The third problem was directly connected with the second. Given that Vicki had to remain, how was she to survive?

Attached to the ceiling by sheer brute strength, positioned so that they shone directly down into the space in front of the mirror, were a double bank of lights cannibalized from a tanning bed. The sun held a double menace for the vampire—its return to the sky brought complete vulnerability and its rays burned.

Henry had a round scar on the back of one hand from too close an encounter with the sun. When her burn healed, Vicki would have a matching one from a deliberate encounter with an imitation.

The other screamed as the lights came on, the sound pure rage and so inhuman that those who heard it would have to deny it for sanity's sake.

Vicki dove forward, ripped the heavy brocade off the back of the couch, and burrowed frantically into its depths. Even that instant of light had bathed her skin in flame and she moaned as for a moment the searing pain became all she was. After a time, when it grew no worse, she managed to open her eyes.

The light couldn't reach her, but neither could she reach the switch to turn it off. She could see it, three feet away, just beyond the shadow of the couch. She shifted her weight and a line of blister rose across one leg. Biting back a shriek, she curled into a fetal position, realizing her refuge was not entirely secure.

Okay, genius, now what?

Moving very, very carefully, Vicki wrapped her hand around the one-by-two that braced the lower edge of the couch. From the tension running along it, she suspected that breaking it off would result in at least a partial collapse of the piece of furniture.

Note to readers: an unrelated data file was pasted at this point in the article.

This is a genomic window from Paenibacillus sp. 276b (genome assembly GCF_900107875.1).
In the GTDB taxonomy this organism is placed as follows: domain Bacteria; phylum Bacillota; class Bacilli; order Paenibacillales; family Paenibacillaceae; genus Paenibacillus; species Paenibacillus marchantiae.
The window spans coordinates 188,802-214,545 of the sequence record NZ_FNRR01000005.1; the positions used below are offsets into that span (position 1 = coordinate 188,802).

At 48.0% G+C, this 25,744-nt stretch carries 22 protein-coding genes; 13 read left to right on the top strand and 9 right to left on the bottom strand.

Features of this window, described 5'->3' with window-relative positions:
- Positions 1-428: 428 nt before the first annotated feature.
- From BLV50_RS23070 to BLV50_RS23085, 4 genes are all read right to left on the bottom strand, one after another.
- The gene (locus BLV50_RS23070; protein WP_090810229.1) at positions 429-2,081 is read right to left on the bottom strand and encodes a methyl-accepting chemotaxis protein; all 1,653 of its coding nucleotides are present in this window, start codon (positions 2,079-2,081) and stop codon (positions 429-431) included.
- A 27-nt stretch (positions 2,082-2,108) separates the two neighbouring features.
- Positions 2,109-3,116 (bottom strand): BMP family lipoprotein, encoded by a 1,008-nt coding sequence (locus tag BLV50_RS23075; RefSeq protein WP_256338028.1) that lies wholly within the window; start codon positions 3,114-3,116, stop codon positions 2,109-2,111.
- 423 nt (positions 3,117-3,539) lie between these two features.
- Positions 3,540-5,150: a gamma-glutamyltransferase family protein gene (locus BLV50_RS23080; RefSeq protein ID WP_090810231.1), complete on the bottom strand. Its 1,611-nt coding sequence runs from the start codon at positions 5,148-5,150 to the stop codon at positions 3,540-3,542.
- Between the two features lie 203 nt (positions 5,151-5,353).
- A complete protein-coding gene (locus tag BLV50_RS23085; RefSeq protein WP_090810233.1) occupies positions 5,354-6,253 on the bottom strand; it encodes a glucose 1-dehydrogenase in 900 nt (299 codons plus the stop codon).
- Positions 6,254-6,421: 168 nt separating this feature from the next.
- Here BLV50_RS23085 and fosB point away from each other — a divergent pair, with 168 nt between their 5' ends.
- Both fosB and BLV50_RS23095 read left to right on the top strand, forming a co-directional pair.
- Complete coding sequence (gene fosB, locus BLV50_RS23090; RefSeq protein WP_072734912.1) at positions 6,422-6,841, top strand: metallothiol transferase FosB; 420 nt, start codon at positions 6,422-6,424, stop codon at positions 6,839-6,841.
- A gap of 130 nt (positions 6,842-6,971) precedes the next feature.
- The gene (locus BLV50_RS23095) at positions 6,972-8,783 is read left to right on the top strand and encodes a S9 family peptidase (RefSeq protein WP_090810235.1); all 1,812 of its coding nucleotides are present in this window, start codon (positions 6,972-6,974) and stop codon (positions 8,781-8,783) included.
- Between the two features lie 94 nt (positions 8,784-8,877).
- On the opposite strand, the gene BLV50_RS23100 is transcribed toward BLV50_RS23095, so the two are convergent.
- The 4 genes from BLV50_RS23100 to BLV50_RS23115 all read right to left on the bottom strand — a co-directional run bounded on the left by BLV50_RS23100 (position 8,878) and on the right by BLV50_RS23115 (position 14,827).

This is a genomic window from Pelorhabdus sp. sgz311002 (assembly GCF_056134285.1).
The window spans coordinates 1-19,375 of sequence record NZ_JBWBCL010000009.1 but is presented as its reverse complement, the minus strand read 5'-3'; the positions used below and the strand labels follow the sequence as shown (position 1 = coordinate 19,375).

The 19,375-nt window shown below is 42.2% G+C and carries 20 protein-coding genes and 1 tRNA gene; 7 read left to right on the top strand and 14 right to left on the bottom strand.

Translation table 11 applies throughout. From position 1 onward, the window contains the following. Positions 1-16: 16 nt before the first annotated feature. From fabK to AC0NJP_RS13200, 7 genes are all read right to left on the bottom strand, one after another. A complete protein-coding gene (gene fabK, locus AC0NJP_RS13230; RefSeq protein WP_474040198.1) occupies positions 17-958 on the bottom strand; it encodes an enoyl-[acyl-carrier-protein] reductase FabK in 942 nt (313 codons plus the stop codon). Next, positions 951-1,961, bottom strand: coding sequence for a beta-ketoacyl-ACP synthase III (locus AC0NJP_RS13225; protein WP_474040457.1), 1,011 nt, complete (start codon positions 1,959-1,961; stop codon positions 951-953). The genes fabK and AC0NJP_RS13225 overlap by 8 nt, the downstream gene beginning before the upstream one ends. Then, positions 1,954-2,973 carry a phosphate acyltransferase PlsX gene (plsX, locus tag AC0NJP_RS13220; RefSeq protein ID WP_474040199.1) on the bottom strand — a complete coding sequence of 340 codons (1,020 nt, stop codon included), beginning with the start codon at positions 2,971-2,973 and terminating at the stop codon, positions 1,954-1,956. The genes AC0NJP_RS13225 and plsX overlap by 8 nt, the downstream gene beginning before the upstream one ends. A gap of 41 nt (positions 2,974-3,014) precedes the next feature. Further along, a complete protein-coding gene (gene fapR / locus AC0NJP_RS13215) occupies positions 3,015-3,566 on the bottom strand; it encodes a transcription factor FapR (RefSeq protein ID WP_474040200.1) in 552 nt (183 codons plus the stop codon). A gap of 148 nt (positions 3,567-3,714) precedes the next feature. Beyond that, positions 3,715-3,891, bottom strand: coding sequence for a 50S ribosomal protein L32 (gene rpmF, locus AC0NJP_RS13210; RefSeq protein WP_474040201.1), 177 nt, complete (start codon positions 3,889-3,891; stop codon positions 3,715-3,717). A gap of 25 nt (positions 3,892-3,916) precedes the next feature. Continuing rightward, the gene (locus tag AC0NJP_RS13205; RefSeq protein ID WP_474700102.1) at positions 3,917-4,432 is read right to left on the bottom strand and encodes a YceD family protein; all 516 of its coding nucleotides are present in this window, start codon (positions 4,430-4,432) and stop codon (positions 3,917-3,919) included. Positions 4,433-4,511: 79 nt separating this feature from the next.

And if it goes, I very well may go with it.

And then she heard the sound of something dragging itself across the floor.

Oh shit! She's not dead!

The wood broke, the couch began to fall in on itself, and Vicki, realizing that luck would have a large part to play in her survival, smacked the switch and rolled clear in the same motion.

The room plunged into darkness.

Vicki froze as her eyes slowly readjusted to the night. Which was when she finally became conscious of the smell. It had been there all along but her senses had refused to acknowledge it until they had to.

Sunlight burned.

Vicki gagged.

The dragging sound continued.

The hell with this! She didn't have time to wait for her eyes to repair the damage they'd obviously taken. She needed to see now. Fortunately, although it hadn't seemed fortunate at the time, she'd learned to maneuver without sight.

She threw herself across the room.

The light switch was where they always were, to the right of the door.

The thing on the floor pushed itself up on fingerless hands and glared at her out of the blackened ruin of a face. Laboriously it turned, hate radiating off it in palpable waves and began to pull itself towards her again.

Vicki stepped forward to meet it.

While the part of her that remembered being human writhed in revulsion, she wrapped her hands around its skull and twisted it in a full circle. The spine snapped. Another full twist and what was left of the head came off in her hands.

She'd been human for thirty-two years but she'd been fourteen months a vampire.

"No one hunts in my territory," she snarled as the other crumbled to dust.

She limped over to the wall and pulled the plug supplying power to the lights. Later, she'd remove them completely—the whole concept of sunlamps gave her the creeps.

When she turned, she was facing the mirror.

The woman who stared out at her through bloodshot eyes, exposed skin blistered and red, was a hunter. Always had been really. The question became, who was she to hunt?

Vicki smiled. Before the sun drove her to use her inherited sanctuary, she had a few quick phone calls to make. The first to Celluci; she owed him the knowledge that she'd survived the night. The second to Henry for much the same reason.

The third call would be to the 800 line that covered the classifieds of Toronto's largest alternative newspaper. This ad was going to be a little different than the one she'd placed upon leaving the force. Back then, she'd been incredibly depressed about leaving a job she loved for a life she saw as only marginally useful. This time, she had no regrets.

Victory Nelson, Investigator: Otherwordly Crimes a Specialty.